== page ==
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Ways to Support Restaurants in Trying Times PDF Print E-mail
Written by Geoffrey Anderson Jr. and Dianne Rubin, BT Contributors   
April 2020

Food news we know you can use

TPix_Dish_4-20hese are unprecedented times in the food and beverage industry. Coronavirus disease (COVID-19) is affecting the global economy, shutting down businesses everywhere. That includes restaurants here in Miami, which have no choice but to turn away customers looking to dine in.

It’s no secret that restaurants run on thin margins, and this developing pandemic has forced establishments to let go or furlough many of their workers. As a result, local eateries need our support more than ever. Thankfully, there are ways you can help keep them afloat even while their dining rooms are closed. Here’s what you can do to help your favorites weather the storm:

• First, support delivery and takeout initiatives. While dining in is no longer possible for the foreseeable future, restaurants are turning to these alternatives to make up the difference in business. This month’s Dining Guide reflects the change. It’s significantly shorter than previous editions because it only contains restaurants that offer one of these services. Some restaurants are offering their regular menus for the road, while others are offering novel alternatives like meal kits to re-create your favorite restaurant dishes at home. This is a fluid situation and details are subject to change, so contact the business for the latest details.

• On that note, work with the restaurant directly if you plan on picking up or ordering delivery. Third-party services like UberEats and Grubhub are convenient, but they charge fees that can cut into a restaurant’s business -- fees as high as 30 percent of the order. It’s a big chunk of change, and every dollar counts when business is already suffering. To avoid these fees and keep their workers employed, restaurants are entrusting in-house staff with deliveries. If that’s the case, choose this option so that more money goes to the business and its staff.

• Another way you can help a local business is through merchandise sales. Not all establishments have merchandise up for grabs, but those that do are increasingly giving money from those sales to their workers. Picking up a hat, shirt, or other apparel can help put money into the pockets of adversely affected workers. Consider buying gift cards for future use as well.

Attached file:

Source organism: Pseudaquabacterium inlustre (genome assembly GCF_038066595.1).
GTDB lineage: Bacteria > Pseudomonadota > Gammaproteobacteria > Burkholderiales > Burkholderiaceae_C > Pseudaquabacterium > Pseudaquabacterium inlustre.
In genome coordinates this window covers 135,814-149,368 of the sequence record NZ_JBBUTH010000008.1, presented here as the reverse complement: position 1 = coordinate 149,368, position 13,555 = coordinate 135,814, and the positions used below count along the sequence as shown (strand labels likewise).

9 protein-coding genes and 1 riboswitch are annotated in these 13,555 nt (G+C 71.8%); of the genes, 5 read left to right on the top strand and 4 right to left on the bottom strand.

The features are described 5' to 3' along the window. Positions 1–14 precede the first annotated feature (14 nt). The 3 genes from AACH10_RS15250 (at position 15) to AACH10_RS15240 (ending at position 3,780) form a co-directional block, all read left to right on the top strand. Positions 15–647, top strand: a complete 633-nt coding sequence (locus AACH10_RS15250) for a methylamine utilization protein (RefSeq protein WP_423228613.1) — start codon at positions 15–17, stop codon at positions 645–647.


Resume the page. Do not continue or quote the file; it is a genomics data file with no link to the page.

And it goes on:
• Because so many people have lost their jobs owing to the closures, certain establishments are letting guests sponsor meals for the unemployed. Buying a meal -- or two or ten -- can ensure a hot meal for those who dealing with an uncertain job market.

No matter how you choose to support your favorite restaurant, don’t forget to follow the Centers for Disease Control and Prevention recommendations: Wash your hands regularly; avoid touching your face, eyes, and mouth; and cover coughs and sneezes.

 

OPENINGS

Although everything is closed for right now, the future looks bright once the situation settles down. One of the biggest openings prior to the mandated closures was Punch Bowl Social (2660 NW 3rd Ave., 786-796-5242), which combines elevated bar food like cauliflower nachos and crab Rangoon dip with fun activities like karaoke, arcade games, and bowling. There are also large-format cocktails available to keep the good times going well into the night. Once social distancing becomes a thing of the past, Punch Bowl Social is poised to become one of Wynwood’s latest hot spots.

Another notable opening: Nativo Kitchen & Bar (1395 Brickell Ave., 25th floor, 305-503-6529) inside Conrad Miami. At Nativo, Top Chef alum Pablo Lamon is serving up his fun takes on Latin flavors. Highlights include a green apple crudo, hibiscus braised chicken, and beet-glazed short rib. It’s worth visiting just for the view of Biscayne Bay, and we can’t wait for it to reopen.

Last but certainly not least is El Bagel (6910 Biscayne Blvd.), MiMo’s new bagel shop. The famous local food truck now has a brick-and-mortar store that’s cranking out an expanded menu of bagel sandwiches and other goodies. The store is now closed on county orders, but all the favorites are available for online ordering. This includes the B.E.C. (bacon, egg, and cheese) and the King Guava with guava marmalade, a fried egg, and potato sticks. In these uncertain times, it’s nice to know we can still count on comfort classics like bagels.

 

Geoffrey Anderson Jr. and Dianne Rubin-Anderson are co-founders of Miami Food Pug, an award-winning South Florida food blog that fuses the couple’s love of dogs and food.

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